Individualistic societies are driven by the belief that happiness is to be found by accessing our “best” and most “authentic” selves, and that this can be achieved by spending money. Therapeutic practices ranging from the seemingly benign to the dangerously experimental enforce the psychological norms that uphold that system. But what happens if we relinquish control of our drives and desires, rather than trying to make them cohere? And what happens if that process is presented as entertainment? Leila Hekmat’s carnivalesque exhibition—prematurely closed as people are forced into their houses by Covid-19—conducts a dangerous experiment of its own: can a family induce psychosis in one member by forcing that individual to bear the weight of their collective dysfunction?

Hekmat writes, directs, and creates costumes for highly aestheticized experimental theatre pieces performed in intimate spaces. Her previous exhibition, “I Was Not Invited” (2018, co-presented by Bortolozzi and Duddell’s Hong Kong), took inspiration from Franz Schubert’s Winterreisse (1828), the poetry of Stéphane Mallarmé, and Roland Barthes’s A Lover’s Discourse (1977), and—like this show—found humor in suffering. “CROCOPAZZO!” is split across three rooms, the first filled with eight mannequins posed as if interrupted mid-dialogue. One figure raises its palms in an attitude of surprise; another is slumped on the floor. They are bathed in lurid green light and each wears a handmade satin costume, a wig, and a grotesque mask with hollowed-out eyes, lips peeled back to reveal decaying teeth, a line of stitching scarring one cheek. A character named Mother sits at the center of the room, surrounded by Felvis, Lemon Drop, Aphasia, Tutte, Flip Flop, Harpy, and Toto. Lurking in an alcove in the next room, behind a day bed on which a printed figure reclines, is the ninth mannequin, Host. The room is draped from floor to ceiling in black velvet, onto which a sinister cast of similarly attired and similarly monstrous figures—composed through digital collages—have been printed (Curtain, 2020). Our journey through the two rooms is soundtracked by the noise of gunfire and honky-tonk piano, incoherent dialogue, and boisterous singing.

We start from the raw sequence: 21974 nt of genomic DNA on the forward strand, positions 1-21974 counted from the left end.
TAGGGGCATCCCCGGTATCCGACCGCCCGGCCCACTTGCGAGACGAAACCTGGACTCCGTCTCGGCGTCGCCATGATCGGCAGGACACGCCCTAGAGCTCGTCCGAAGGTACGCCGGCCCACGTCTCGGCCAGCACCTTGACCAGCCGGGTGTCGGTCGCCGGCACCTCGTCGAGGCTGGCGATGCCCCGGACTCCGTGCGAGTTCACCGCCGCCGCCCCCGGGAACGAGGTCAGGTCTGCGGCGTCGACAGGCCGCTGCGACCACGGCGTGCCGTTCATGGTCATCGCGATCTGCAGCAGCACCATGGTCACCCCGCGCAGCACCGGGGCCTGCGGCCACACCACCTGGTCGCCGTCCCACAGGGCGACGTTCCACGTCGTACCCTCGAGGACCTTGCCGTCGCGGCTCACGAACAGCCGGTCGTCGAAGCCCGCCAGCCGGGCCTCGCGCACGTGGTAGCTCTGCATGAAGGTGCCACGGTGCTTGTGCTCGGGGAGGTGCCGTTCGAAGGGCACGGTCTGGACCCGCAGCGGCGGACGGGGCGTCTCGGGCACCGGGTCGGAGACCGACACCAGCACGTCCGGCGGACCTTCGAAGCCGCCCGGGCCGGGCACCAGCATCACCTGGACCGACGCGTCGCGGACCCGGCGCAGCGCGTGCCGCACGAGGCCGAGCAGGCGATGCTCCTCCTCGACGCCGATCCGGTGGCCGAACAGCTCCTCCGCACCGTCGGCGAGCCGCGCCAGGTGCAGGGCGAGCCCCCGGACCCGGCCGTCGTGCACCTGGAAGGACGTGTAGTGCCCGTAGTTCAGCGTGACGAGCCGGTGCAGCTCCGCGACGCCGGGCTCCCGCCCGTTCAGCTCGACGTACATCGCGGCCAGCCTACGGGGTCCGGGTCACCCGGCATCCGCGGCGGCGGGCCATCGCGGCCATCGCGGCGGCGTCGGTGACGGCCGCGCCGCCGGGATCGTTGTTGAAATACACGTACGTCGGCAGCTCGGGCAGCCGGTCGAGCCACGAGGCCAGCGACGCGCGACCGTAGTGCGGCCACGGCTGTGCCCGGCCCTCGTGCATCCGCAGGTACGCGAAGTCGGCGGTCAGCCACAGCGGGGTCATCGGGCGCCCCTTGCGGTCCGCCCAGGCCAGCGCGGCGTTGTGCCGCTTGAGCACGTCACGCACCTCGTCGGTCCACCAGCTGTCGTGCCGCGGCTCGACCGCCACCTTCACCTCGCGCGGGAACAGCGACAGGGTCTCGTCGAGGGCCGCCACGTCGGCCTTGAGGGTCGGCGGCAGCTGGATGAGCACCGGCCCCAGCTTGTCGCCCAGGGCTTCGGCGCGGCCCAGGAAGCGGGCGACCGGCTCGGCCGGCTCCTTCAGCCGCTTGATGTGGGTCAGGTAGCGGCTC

It is only in the third room that the plot is revealed. CROCOPAZZO! (2020), a video of a play by Hekmat that brings the mannequins to life, is projected onto one wall of a blacked-out screening room. Here, Host presents a talk show on which guests discuss their relationships to Mother, as well as subjects including constipation, farts, shit, and sex. Details come into view—the day bed, the alcove—and it soon becomes clear that the velvet chamber we’ve just passed through is the sound stage on which this TV show was recorded. The exhibition thus far has been a museum to the film we are now watching, a primer for this event.

Mother, we learn, “has a flair for publicity”; her advice is “to look out for number one and try not to step in number two.” Mother is often referenced but remains notably absent: in this theatre of the absurd, it’s tempting to wonder whether we’re fated to wait for a mother who never arrives. But appear she eventually does, the ultimate egomaniacal stage mother—Kris Jenner in a periwig—while her children perform musical numbers. The show, a vaudeville version of Jerry Springer with the high-camp hysteria of John Waters, only concludes when Mother shoots everyone dead before turning the gun on herself. It is never clear who is really the scapegoat in this family of psychotics. “Every family needs one member that everyone can shit on,” suggests Mother, and hers enacts this principle by transforming its suffering into commercial entertainment.

At the beginning of the film, Host quotes R.D. Laing: “Life is a sexually transmitted disease and the mortality rate is 100 per cent.” How can one know this and stay sane? Laing recognized his patients’ “pathologies” as expressions of human experience rather than as symptoms of mental illness, and was wary of essentialist diagnoses that played into binary views of what constitutes sanity and insanity. Too much is invested in the upkeep of a civilized veneer when the fact is that we are animals who shit and rut and fuck and die. Leila Hekmat’s work divests itself of any notion of propriety, politeness or self-betterment—this is life with the lid off—and acknowledges that the self is capable of doing or saying anything once we cease to edit the Babel of voices within. “CROCOPAZZO!” is glorious and riotous, but this is gallows humor, and there is only one logical outcome. The final shot is of a tangle of bodies strewn across the floor. Life is a farce. The best we can do is laugh.